Following the money would be easy to address. What all the banks have to do is be transparent. So far, it appears as the United States is the only country in which stolen money cannot be deposited in any domestic bank. Why the rest of the powerful countries which want to eradicate extreme poverty do not adopt the same regulation? Granted that President Mbeki is spearheading a committee on the outflow of funds from the continent, but Africa needs coordinated efforts with G-7 countries to keep its money where it should be--on the continent.
It is refreshing to see that some of our African leaders have taken concrete steps to start addressing corruption and are sanctioning corrupted officials.
In his January 7, 2016 article published in Project Syndicate, Mr. Meyer, a former communications director for UN Secretary-General Ban Ki-Moon, currently Dean of the Graduate School of Media and Communications at Aga Khan University in Nairobi, stated rightly that “To the chagrin of most Africans, the world has long viewed their continent through the prism of the three “Cs” – conflict, contagion, and corruption. Yet the first two are anything but general. Civil war is confined mainly to particular regions – for example, South Sudan or the Democratic Republic of Congo. And Ebola in West Africa spread more to Europe and the United States than to the rest of the continent. But the third, corruption, has been universal, blighting almost every country.” It is difficult to not concur with Mr. Meryer’s analysis on the positive changes that have taken place and are ongoing in countries like Rwanda, Nigeria, Benin, Senegal and Tanzania.
What have these leaders done to merit praise and recognition from us? Let’s note that:
Rwanda: since President Paul Kagame took the reins of his country, it has emerged in no time from genocide to the current level of stability and economic rise. Now, one may or may not agree with him, his methods of governance, or for extending his stay in power. The facts remain that corruption in Rwanda is believed to be quasi non-existent, the economy is growing in an inclusive manner, and income disparity is leveling off. Each Rwandan has full access to health care, each child has full access to education, and there are no rolling blackouts. The country is energy sufficient and transfers of remittances from its Diaspora are now flexible.
Nigeria: Newly elected Muhammadu Buhari, unlike his predecessors, has launched a serious “war” against corruption at the highest level of government. “In November, two top officials were charged in a $2 billion scam to buy fighter jets, helicopters, and ammunition that were never delivered. In October, the former oil minister and the chief of the national petroleum company were arrested.” Nigeria is Africa’s largest oil producer and most populated country (179 million) with huge markets and large number of educated youth thus, a potential for economic growth, but has been mired in corruption scandals for years. Previous governments are reported to have funneled the equivalence of 3% of GDP in foreign banks annually. Frivolous spending of petro-dollars billions was made in Rolexes, luxury vehicles, mansions, first class travels around the world, while education and health care are crumbling and job creation stagnant. Buhari is definitely changing the “status quo” for the betterment of Nigeria and the rest of the Africa.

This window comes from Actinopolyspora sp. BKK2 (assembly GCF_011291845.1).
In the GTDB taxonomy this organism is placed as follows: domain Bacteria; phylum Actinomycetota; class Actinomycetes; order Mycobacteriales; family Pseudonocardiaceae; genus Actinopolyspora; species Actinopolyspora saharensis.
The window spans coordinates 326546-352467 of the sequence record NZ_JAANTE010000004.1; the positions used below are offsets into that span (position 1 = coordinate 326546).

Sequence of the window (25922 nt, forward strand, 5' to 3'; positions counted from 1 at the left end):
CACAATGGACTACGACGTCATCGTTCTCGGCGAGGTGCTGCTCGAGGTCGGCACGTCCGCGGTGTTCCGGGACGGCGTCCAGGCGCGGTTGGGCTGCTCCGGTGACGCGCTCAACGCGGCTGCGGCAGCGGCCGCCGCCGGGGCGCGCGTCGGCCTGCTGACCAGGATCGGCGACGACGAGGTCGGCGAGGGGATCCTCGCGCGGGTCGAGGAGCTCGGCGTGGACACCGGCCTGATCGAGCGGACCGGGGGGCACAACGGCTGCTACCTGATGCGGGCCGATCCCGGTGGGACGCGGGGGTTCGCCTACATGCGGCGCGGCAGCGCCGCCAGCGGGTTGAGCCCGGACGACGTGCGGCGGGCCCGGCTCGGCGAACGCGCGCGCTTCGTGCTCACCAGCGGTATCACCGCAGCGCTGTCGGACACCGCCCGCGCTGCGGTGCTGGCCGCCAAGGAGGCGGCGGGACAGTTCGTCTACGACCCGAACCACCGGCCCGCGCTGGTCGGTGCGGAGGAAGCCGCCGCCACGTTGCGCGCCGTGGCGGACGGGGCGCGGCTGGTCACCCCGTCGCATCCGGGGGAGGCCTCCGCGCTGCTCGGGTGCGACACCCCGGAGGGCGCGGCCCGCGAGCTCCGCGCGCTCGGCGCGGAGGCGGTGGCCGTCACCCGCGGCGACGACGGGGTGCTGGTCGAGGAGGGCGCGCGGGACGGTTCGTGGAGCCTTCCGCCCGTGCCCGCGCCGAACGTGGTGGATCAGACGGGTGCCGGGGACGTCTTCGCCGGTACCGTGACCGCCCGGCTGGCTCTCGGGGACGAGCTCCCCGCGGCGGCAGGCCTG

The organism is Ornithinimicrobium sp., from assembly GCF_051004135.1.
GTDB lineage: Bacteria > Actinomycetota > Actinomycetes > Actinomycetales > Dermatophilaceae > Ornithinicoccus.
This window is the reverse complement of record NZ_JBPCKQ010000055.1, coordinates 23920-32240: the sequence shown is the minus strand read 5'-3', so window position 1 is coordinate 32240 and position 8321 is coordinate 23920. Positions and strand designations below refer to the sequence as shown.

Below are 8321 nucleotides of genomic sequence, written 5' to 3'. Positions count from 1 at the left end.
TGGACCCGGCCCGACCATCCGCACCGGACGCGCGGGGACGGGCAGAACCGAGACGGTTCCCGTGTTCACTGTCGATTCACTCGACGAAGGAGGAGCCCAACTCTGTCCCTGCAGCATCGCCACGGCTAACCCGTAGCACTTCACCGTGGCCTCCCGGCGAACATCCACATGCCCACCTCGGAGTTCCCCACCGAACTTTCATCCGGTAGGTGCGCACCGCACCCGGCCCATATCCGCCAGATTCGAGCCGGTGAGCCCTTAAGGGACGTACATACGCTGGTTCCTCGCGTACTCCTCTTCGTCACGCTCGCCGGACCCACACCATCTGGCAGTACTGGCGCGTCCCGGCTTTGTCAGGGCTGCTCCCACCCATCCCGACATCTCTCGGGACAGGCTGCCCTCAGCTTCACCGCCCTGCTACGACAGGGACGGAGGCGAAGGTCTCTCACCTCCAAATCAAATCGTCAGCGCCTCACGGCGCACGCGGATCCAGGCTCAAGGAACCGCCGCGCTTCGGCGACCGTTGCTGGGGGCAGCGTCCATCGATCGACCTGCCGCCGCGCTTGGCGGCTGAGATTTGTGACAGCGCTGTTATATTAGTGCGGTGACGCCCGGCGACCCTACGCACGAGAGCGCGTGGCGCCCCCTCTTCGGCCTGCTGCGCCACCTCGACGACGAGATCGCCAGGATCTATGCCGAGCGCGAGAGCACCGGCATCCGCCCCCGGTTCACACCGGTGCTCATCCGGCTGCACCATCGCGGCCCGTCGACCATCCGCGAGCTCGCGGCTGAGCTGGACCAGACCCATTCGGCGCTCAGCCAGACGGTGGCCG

Benin: Thomas Boni Yayi, courageously apologized after corrupt officials stole $4 million in foreign grants. We are hopeful that his successor who will be elected in March 2016 will follow his steps and do more.
Senegal: Macky Sall began his anti-corruption campaign soon after taking over from former president Wade. He began by declaring his assets of $2.6 Million, cut government spending to build new infrastructure. In March 15, 2013 Karim Wade, the son of President Wade, was placed under house arrest and subsequently sentenced to 6 years in prison with a 210 million euros fine. Since then, Senegal’s anti-corruption campaign has gained speed.
Tanzania: President John Pombe Magufuli has waged a war against corruption. The things he is being credited for include notably a reduction of parliament extravagant dinners to fund hospital beds after he visited a hospital and saw patients lying on the floor in corridors. Likewise, Independence Day celebration costs were curtailed, and the money saved was spent on medicine for a cholera outbreak. Business-class travel and expensive government retreats are banned. The president sacked perceived corrupt senior officials, and reduced complicated regulations and loopholes that crooked government employees used to extract hefty bribes. There is no doubt that corruption is a serious African disease that must be eradicated. African leaders must not only think carefully about their legacy–what they leave behind, but also prepare strong and courageous successors to carry over their work and expand on it for future generations.
The latter could be the biggest challenge of all.